• Alone or in combination, annually buys, receives, sells or shares for commercial purposes the personal information of 50,000 or more consumers, households or devices, or
  • Derives 50% or more of its annual revenues from selling consumers’ personal information

Continue Reading

Scrutiny of EU-US Privacy Shield

On 12 June 2018, the Civil Liberties, Justice and Home Affairs Committee (the ‘Committee’) of the European Parliament passed a Resolution, with a vote of 29 votes in favour, 25 opposed and 3 abstentions, calling on the European Commission to suspend the EU-US Privacy Shield arrangement (‘Privacy Shield’).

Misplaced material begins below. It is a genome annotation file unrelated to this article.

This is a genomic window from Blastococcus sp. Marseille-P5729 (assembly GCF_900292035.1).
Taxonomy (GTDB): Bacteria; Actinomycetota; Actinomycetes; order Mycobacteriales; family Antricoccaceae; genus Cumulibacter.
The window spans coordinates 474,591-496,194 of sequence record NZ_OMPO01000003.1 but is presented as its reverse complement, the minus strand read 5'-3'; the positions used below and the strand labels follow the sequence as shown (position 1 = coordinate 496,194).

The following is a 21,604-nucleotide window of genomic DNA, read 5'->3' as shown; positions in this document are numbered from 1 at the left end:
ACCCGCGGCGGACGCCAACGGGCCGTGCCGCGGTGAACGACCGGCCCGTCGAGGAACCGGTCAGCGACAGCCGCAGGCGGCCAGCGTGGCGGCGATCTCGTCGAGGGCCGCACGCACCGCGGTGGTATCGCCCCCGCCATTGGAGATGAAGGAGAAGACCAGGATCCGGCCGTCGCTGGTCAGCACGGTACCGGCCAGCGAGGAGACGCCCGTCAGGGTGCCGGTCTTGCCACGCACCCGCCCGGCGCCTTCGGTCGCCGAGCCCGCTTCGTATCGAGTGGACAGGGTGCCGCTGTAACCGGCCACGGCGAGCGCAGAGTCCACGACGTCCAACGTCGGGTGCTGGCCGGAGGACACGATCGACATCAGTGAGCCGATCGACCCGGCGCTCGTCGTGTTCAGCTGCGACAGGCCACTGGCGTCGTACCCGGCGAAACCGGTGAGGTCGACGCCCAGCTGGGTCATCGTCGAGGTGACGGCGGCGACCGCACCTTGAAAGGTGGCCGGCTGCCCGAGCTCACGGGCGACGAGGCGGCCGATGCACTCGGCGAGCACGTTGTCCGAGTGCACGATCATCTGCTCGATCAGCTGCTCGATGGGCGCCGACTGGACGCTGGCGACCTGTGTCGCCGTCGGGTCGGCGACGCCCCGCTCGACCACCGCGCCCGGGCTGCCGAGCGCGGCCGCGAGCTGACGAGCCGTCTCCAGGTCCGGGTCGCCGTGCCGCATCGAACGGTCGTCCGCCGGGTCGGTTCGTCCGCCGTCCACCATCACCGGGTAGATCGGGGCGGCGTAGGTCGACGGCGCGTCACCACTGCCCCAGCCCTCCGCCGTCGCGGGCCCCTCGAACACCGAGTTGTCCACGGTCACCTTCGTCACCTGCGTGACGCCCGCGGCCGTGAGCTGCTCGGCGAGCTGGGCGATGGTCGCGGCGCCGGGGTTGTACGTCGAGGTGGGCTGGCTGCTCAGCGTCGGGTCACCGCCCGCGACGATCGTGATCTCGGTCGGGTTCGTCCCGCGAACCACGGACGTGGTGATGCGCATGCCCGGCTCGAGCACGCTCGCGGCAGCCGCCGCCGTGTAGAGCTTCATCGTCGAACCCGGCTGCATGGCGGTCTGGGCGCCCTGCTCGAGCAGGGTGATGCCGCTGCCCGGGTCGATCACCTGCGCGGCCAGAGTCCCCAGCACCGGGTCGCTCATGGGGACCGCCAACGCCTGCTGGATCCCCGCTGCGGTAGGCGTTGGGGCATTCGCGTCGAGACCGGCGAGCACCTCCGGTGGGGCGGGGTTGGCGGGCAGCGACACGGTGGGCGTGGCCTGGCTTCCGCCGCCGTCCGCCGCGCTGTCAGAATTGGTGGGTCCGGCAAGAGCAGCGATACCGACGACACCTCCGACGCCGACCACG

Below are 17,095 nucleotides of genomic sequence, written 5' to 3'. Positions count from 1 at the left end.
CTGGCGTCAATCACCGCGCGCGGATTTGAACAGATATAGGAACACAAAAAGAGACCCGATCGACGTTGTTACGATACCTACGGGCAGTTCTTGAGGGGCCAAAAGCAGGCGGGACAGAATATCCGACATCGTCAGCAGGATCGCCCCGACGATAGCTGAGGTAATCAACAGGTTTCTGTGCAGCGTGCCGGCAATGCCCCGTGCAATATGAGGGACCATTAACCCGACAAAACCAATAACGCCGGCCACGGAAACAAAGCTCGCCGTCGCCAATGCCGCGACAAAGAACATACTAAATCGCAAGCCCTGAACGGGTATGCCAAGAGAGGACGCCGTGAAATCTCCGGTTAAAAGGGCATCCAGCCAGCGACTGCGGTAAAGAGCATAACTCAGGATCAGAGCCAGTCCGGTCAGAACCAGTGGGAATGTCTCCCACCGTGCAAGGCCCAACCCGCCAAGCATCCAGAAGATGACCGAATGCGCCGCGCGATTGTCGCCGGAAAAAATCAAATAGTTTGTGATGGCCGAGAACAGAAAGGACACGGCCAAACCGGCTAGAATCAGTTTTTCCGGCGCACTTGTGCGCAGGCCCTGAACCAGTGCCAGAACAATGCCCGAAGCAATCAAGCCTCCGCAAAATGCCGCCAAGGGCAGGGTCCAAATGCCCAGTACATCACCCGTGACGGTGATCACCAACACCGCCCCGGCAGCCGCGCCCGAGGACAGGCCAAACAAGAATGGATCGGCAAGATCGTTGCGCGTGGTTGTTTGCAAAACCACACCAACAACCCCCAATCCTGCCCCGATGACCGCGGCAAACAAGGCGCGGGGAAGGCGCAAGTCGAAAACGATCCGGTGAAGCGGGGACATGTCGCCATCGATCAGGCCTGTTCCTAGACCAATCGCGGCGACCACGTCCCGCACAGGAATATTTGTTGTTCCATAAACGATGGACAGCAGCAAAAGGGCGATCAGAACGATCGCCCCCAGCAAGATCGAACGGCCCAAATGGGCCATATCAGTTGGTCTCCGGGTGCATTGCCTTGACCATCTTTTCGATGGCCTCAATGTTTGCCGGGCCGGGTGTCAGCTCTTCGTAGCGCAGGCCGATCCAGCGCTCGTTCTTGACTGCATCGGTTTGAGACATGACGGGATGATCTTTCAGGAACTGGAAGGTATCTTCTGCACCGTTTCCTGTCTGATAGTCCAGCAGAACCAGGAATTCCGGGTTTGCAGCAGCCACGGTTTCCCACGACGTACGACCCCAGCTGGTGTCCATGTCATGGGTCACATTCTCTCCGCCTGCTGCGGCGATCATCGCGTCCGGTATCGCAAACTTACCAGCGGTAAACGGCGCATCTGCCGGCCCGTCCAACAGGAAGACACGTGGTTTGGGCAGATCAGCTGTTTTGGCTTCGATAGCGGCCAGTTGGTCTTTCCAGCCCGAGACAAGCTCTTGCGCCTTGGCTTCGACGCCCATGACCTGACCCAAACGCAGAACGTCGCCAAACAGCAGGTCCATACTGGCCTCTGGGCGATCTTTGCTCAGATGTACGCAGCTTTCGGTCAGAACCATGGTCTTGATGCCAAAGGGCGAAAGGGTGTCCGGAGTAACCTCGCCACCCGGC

The Resolution calls for the international data transfer framework to be suspended unless the US demonstrates compliance by 1st September 2018, since it ‘fails to provide enough data protection for EU citizens. Continue Reading

Law360 Expert Analysis: Health Tech Is The New Focus For Cybersecurity Policy

In an article posted in Law360 Expert Analysis on May 22, 2018, Squire Patton Boggs partner Elliot Golding describes how the rise of health care smart devices and tracking apps has intensified the focus on data privacy and cybersecurity within the health care industry.  Subsequently, new and proposed government and regulatory initiatives are underway.

Additional insights and analysis, including details on regulatory, government action, privacy/security and other related issues related to vendor management, planning and training may be found here.